Everything You Need to Know About Hydrogen Powered Cars (HFCVs)

Like EVs, hydrogen-powered cars are becoming more and more popular amongst drivers, and with good reason.

These vehicles carry a lot of the same benefits. They produce fewer emissions, are powered by an alternative source of energy and are going to be commonplace in every country around the world as new legislation goes into effect.

That said, there aren’t that many hydrogen fuel cell cars out on the roads, mostly due to how limited your options are when it comes to vehicles.

Currently, there are only a handful of models available (2 total if you’re in the UK). Still, that shouldn’t stop you from learning more about them, after all, multiple HFCVs are currently in development and will likely disrupt the “BEVs are the future” narrative once released.

In this post, we will be getting into how these hydrogen cell cars work, how they can be fuelled, how much they cost, and the pros and cons of owning one for yourself.

Let’s begin by outlining exactly what a hydrogen car is and how it works.

What is a Hydrogen Car?

Like electric vehicles, hydrogen-powered cars – or HFCVs – use the same kind of electric motor to turn the wheels. The only difference is that it isn’t powered by a large, heavy battery, but instead by something known as a ‘fuel-cell stack.’

This fuel-cell stack works by passing hydrogen (H2) through a membrane to combine with oxygen (O2) from the air, which ends up producing the electricity that turns the wheels causing the vehicle to mobilise.

Technically, this makes any HFCV a series hybrid, which is why these vehicles are often referred to as fuel-cell hybrid electric vehicles – or FCHEV for short.

It’s common knowledge that hydrogen is the most common element in the universe.

This is true when you look at it on an atomic level, but hydrogen is never found in its pure state. It always combines itself with other elements and it’s this stickiness that makes it such a good source of energy.

Running this energy source through a hydrogen car produces a hell of a lot of energy, not to mention, water vapour (H2O) that can often be seen coming out of the exhaust which is absolutely harmless to the environment and people.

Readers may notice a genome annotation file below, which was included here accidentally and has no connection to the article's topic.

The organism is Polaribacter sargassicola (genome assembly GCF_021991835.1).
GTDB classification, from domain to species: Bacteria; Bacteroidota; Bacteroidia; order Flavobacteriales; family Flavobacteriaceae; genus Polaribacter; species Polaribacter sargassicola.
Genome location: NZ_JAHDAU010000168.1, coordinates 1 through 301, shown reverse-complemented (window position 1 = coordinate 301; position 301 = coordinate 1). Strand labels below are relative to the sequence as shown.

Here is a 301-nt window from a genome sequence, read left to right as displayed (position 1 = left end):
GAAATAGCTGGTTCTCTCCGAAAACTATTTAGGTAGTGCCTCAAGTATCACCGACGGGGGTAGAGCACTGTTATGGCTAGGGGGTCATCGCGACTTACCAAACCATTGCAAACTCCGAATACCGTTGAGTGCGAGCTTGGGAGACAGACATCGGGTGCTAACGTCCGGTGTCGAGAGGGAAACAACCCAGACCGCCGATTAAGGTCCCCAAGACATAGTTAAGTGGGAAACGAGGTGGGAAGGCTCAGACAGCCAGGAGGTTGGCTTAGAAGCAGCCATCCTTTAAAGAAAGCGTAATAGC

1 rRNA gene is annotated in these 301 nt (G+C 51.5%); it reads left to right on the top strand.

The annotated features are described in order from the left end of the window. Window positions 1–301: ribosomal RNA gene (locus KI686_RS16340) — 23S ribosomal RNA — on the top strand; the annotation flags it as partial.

How Do You Power an HFCV?

Powering a hydrogen-powered car feels the same as powering any other vehicle in that it requires visiting a fuelling station, removing the hubcap of the vehicle, applying the pump, and waiting for it to fill.

It sounds so simple in those terms but there are some slight differences that differentiate HFCVs from standard EVs.

The most obvious difference is that the vehicle is filled with hydrogen – not electricity or gas. Large canisters of hydrogen can often be seen at these stations, which are usually capable of dispensing 350 bar, 700 bar, or duel pressure dispensing depending on the type of vehicle being refuelled.

Depending on the vehicle you own, it usually takes around three minutes for a hydrogen car to be filled and slightly longer for hydrogen buses.

An image of the Toyota Mirai mobile in a city The Mirai is one of the only HFCVs available currently © Credit to Toyota

How Much are Hydrogen Cars?

As mentioned at the top of this post, there are only a handful of FCHEV vehicles out at the moment, and your options can be even more limited depending on where you live.

In the UK there are only two models to choose from:

  • Toyota Mirai (starting at £49,995)
  • Hyundai Nexo SUV (starting at £69,495)

Do keep in mind that the costs associated with these vehicles will increase based on the version you go with. Add-ons will increase the costs, this goes without saying.